Community pharmacy consultation service helps patients to be seen quickly

A service that enables community pharmacists to see patients quickly if they have minor conditions has been highlighted as one successful example of improving access to primary care.

The Community Pharmacy Consultation Service has been operating in Derbyshire for over a year.

It has been particularly embraced by the Lister House GP practice, which has 46,500 registered patients across four sites in Derby.

Their call centre advisers are trained to offer people who call to request an appointment with a GP the option of seeing their local pharmacist instead – within 24 hours of the call.

The Community Pharmacy Consultation Service is one example of the type of innovation that has been proposed by NHS England and the government in their joint “Delivery Plan for Recovering Access to Primary Care”, published on Tuesday.

A total of 1,319 patients who called Lister House’s Pear Tree and Chellaston sites were referred to a pharmacist between April 2022 and March 2023, with the numbers increasing over the course of the year.

Further evaluation for the whole of Derbyshire showed that, of the patients referred to a pharmacist:

  • 20% were given advice and provided with an over the counter product
  • 11% were given advice and referred to a specially trained pharmacist who is able to supply treatment and advice for specific conditions
  • 10% were given advice and referred for more urgent treatment, for example at a hospital
  • 10% were given advice and signposted to another service
  • 38% were given advice only

Ed Clark, manager of the PCCO primary care network, which makes up the four sites run by Lister House, said: “We know that patients have difficulty in getting an appointment with their GP but through this scheme they can often be helped on the same day by a pharmacist.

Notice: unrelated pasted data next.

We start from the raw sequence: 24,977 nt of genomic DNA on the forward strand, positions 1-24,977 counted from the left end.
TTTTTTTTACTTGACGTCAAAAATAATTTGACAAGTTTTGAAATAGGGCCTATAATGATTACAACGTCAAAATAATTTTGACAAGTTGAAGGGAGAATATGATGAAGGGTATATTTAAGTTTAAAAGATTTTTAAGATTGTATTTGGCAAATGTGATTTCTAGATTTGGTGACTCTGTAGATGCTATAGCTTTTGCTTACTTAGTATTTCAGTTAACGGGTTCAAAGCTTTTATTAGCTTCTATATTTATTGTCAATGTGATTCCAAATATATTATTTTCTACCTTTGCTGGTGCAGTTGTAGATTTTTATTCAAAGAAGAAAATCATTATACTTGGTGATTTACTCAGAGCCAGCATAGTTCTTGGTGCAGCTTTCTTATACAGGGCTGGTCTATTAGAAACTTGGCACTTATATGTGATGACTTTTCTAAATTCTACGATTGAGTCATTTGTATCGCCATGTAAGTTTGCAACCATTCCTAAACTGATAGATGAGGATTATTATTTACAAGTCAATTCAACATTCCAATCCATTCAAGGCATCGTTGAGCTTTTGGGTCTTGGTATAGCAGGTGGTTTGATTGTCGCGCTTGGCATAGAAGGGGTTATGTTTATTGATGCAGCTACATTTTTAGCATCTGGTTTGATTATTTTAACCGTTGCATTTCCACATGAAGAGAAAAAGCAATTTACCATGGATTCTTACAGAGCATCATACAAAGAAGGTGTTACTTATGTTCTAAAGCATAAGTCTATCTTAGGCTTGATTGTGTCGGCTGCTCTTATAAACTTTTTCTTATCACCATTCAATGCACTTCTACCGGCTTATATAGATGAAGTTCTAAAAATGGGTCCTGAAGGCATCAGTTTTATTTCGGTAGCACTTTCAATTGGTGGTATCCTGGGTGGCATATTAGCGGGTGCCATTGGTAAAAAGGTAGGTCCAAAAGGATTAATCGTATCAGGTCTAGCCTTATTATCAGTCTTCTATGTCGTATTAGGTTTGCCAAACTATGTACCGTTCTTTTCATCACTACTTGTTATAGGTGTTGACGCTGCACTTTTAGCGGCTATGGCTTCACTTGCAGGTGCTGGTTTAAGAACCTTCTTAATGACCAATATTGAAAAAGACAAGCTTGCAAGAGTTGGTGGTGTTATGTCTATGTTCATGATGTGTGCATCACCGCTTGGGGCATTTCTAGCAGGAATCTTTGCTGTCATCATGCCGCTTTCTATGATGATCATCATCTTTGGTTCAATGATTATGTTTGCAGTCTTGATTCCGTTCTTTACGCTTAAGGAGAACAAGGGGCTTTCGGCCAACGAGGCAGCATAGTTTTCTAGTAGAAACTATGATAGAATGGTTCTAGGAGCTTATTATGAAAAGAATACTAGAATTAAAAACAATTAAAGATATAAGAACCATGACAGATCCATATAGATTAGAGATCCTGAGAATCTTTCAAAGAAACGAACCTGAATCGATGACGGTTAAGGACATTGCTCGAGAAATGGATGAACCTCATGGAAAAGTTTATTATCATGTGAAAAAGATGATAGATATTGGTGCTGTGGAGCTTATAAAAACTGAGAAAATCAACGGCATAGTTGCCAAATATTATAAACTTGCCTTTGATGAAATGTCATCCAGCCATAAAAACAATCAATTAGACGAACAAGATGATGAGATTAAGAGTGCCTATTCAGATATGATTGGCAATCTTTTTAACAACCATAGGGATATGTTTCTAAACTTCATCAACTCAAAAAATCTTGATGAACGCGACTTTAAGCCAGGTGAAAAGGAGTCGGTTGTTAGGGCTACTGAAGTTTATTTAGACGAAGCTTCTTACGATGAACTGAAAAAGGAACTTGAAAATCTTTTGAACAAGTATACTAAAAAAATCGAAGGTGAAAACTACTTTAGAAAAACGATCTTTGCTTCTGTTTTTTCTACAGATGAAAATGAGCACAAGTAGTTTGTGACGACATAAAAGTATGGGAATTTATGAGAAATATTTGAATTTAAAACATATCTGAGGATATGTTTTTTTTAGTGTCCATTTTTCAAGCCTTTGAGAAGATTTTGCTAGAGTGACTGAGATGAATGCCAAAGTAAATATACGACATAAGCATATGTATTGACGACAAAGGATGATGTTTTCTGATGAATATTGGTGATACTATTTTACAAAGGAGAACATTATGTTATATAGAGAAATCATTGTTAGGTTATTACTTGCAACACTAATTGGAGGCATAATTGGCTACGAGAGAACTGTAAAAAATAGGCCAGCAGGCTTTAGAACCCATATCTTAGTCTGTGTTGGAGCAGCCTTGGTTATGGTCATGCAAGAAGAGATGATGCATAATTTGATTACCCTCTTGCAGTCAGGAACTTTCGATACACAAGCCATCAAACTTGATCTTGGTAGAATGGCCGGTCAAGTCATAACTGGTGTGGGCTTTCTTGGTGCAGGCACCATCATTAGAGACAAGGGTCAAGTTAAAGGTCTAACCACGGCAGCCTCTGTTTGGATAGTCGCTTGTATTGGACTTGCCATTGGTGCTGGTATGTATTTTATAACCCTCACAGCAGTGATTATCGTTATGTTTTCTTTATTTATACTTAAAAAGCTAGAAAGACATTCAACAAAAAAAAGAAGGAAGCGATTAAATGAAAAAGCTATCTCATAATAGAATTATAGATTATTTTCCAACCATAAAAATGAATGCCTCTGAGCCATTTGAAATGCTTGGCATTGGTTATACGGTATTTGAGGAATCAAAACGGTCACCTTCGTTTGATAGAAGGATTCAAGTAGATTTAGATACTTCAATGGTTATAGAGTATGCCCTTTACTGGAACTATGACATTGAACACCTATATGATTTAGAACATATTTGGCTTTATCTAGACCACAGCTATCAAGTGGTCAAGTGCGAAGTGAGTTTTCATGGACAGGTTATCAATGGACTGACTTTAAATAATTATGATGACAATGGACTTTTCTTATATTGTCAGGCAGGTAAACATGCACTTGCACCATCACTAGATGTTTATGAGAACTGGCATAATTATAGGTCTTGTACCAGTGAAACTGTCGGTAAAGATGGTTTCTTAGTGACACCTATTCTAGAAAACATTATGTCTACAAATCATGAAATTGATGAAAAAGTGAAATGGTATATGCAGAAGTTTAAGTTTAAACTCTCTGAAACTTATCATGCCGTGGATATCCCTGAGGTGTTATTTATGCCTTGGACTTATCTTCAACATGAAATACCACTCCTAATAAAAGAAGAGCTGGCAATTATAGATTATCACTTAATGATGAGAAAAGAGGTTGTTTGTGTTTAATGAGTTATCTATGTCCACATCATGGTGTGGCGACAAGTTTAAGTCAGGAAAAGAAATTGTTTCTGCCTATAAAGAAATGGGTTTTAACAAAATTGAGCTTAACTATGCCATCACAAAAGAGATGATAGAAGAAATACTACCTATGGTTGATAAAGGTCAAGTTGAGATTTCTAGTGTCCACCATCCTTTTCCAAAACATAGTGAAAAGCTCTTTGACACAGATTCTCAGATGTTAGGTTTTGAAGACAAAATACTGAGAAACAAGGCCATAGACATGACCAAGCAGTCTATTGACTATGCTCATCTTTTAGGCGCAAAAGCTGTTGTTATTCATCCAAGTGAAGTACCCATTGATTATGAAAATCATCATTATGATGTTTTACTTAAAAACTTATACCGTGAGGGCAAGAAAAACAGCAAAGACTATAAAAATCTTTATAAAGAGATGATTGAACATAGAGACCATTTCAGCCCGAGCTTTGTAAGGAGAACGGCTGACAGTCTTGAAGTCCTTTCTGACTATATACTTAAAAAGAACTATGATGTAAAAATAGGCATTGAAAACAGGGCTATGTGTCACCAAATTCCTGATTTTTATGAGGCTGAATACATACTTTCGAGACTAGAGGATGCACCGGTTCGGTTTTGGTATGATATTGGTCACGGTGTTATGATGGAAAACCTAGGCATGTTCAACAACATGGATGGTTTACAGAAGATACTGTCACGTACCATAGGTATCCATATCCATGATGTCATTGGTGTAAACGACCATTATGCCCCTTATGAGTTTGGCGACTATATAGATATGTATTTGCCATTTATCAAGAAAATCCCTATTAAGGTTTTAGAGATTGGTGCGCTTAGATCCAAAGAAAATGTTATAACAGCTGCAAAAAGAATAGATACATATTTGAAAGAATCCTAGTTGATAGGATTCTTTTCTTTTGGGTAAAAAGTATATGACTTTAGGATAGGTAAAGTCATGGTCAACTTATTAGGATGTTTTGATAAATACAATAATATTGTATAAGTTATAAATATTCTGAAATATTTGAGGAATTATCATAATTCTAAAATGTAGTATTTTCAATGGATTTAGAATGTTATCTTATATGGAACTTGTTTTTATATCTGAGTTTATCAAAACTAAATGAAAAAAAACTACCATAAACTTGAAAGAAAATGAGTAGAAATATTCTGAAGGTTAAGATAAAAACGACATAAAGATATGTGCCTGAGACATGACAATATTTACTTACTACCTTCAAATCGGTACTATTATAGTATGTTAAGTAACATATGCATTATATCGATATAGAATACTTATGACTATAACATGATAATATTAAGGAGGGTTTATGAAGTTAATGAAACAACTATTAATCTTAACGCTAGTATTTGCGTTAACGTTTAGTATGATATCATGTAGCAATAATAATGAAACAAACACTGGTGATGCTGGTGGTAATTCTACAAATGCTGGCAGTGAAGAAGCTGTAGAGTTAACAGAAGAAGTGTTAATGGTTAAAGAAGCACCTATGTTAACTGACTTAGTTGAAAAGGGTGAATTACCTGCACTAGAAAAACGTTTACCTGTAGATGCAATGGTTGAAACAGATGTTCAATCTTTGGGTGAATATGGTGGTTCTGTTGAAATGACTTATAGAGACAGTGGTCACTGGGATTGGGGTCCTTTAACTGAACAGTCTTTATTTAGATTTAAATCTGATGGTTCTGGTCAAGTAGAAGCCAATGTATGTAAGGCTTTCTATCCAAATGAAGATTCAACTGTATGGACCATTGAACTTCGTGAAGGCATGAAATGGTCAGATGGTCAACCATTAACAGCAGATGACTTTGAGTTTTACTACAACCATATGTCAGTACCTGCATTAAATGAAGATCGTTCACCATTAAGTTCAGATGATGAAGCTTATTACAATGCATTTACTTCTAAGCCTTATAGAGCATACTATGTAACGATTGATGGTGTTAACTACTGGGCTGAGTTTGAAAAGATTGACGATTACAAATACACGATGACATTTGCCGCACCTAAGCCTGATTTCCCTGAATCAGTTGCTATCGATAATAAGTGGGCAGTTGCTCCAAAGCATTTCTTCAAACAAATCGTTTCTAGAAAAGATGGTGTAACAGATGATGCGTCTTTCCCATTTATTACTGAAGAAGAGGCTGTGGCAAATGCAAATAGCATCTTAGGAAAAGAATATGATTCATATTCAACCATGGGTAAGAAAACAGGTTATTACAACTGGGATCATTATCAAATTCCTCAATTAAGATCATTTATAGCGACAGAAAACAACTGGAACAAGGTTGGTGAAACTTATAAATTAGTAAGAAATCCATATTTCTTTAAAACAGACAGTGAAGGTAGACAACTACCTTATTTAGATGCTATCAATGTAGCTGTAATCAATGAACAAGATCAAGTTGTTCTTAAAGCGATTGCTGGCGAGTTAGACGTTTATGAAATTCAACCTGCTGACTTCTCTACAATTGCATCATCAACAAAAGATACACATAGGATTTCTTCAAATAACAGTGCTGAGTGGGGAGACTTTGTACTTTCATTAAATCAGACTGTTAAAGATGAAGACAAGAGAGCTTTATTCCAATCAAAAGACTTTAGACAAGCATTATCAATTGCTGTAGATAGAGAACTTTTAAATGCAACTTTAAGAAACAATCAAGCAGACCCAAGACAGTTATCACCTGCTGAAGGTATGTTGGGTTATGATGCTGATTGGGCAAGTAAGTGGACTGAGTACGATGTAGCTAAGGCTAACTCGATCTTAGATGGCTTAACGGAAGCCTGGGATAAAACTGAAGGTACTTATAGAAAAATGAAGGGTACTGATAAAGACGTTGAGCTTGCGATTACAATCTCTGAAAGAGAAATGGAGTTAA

“It has helped a lot at our practice, as the call centre staff have testified.

“By providing an alternative pathway to care, it relieves some of the pressure on our GPs, so they can spend their time seeing more complex cases.

“Once we get the service joined up and have a clear view of what each pharmacy can provide, alongside what times these services are available, capacity and appropriate treatment will start to move closer towards the demand needs we currently face.”

The call centre advisers assess whether a patient has one of 13 common conditions or illnesses and their symptoms before referring on to the pharmacist.

The conditions include bites, colds, earache, bowel problems, headache, blisters and swellings.

Some parts of Derby and Derbyshire have embraced this innovative scheme, but other areas are below the average uptake, compared to the Midlands area.

The local NHS is now planning to work with GP practices and pharmacists to examine and implement improvements to access.

Steve Hulme, Director of Medicines Management, Clinical Policies and Pharmacy, for NHS Derby and Derbyshire Integrated Care Board, said: “Schemes like the Community Pharmacy Consultation Service are good for patients, for GPs and for pharmacists.

“It means patients with relatively minor conditions can be seen and supported quickly, instead of having to wait longer for a GP appointment.

“It means GPs can spend their time helping people with more complex conditions and it helps to build a strong relationship between pharmacists and their community.”

Mr Hulme added: “We will look in detail at the latest announcements from NHS England and the government to see how they can be implemented in Derby and Derbyshire.

“However, we know that we have to make changes to the way local people access GP and pharmacy services and that we need to embrace innovative and successful schemes locally and nationally.”

Dr Tania Cork, a community pharmacist and Chief Operating Officer for Derbyshire Local Pharmaceutical Committee, added: “Community pharmacists are trusted experts who help to maintain the health and wellbeing of millions of people. Pharmacists want to do that more.

“It is a real positive for pharmacists to be able to pick up cases from GPs within 24 hours. This is an example of innovation that helps to ensure patients can be seen quickly and to receive appropriate advice and care.”